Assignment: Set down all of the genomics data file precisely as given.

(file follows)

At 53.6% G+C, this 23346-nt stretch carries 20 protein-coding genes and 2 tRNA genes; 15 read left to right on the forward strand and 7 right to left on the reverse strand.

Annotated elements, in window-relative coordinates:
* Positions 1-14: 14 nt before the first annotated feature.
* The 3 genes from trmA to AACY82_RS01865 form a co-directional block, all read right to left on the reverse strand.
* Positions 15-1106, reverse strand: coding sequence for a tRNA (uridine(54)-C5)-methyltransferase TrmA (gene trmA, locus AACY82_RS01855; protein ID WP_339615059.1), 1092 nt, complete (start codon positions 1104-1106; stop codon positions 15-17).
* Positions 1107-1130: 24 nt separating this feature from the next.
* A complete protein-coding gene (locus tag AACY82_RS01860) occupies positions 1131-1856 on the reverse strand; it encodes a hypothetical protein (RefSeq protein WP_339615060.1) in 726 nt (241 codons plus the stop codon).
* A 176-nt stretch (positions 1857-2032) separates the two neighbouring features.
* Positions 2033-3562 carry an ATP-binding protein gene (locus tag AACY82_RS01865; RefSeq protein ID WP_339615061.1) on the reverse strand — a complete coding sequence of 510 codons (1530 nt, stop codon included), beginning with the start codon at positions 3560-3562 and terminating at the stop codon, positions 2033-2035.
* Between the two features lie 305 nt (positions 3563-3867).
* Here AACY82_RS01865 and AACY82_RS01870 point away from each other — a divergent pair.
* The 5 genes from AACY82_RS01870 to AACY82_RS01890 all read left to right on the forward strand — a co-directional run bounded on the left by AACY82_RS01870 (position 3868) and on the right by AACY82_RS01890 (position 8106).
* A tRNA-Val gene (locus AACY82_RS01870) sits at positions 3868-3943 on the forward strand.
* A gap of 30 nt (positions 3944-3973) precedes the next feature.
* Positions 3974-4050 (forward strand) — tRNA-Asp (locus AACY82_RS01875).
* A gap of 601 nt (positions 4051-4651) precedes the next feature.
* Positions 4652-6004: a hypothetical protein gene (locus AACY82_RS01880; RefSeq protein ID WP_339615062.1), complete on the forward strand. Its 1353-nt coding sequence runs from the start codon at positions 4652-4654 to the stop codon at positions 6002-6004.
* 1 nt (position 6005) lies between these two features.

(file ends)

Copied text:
At 53.6% G+C, this 23346-nt stretch carries 20 protein-coding genes and 2 tRNA genes; 15 read left to right on the forward strand and 7 right to left on the reverse strand.

Annotated elements, in window-relative coordinates:
* Positions 1-14: 14 nt before the first annotated feature.
* The 3 genes from trmA to AACY82_RS01865 form a co-directional block, all read right to left on the reverse strand.
* Positions 15-1106, reverse strand: coding sequence for a tRNA (uridine(54)-C5)-methyltransferase TrmA (gene trmA, locus AACY82_RS01855; protein ID WP_339615059.1), 1092 nt, complete (start codon positions 1104-1106; stop codon positions 15-17).
* Positions 1107-1130: 24 nt separating this feature from the next.
* A complete protein-coding gene (locus tag AACY82_RS01860) occupies positions 1131-1856 on the reverse strand; it encodes a hypothetical protein (RefSeq protein WP_339615060.1) in 726 nt (241 codons plus the stop codon).
* A 176-nt stretch (positions 1857-2032) separates the two neighbouring features.
* Positions 2033-3562 carry an ATP-binding protein gene (locus tag AACY82_RS01865; RefSeq protein ID WP_339615061.1) on the reverse strand — a complete coding sequence of 510 codons (1530 nt, stop codon included), beginning with the start codon at positions 3560-3562 and terminating at the stop codon, positions 2033-2035.
* Between the two features lie 305 nt (positions 3563-3867).
* Here AACY82_RS01865 and AACY82_RS01870 point away from each other — a divergent pair.
* The 5 genes from AACY82_RS01870 to AACY82_RS01890 all read left to right on the forward strand — a co-directional run bounded on the left by AACY82_RS01870 (position 3868) and on the right by AACY82_RS01890 (position 8106).
* A tRNA-Val gene (locus AACY82_RS01870) sits at positions 3868-3943 on the forward strand.
* A gap of 30 nt (positions 3944-3973) precedes the next feature.
* Positions 3974-4050 (forward strand) — tRNA-Asp (locus AACY82_RS01875).
* A gap of 601 nt (positions 4051-4651) precedes the next feature.
* Positions 4652-6004: a hypothetical protein gene (locus AACY82_RS01880; RefSeq protein ID WP_339615062.1), complete on the forward strand. Its 1353-nt coding sequence runs from the start codon at positions 4652-4654 to the stop codon at positions 6002-6004.
* 1 nt (position 6005) lies between these two features.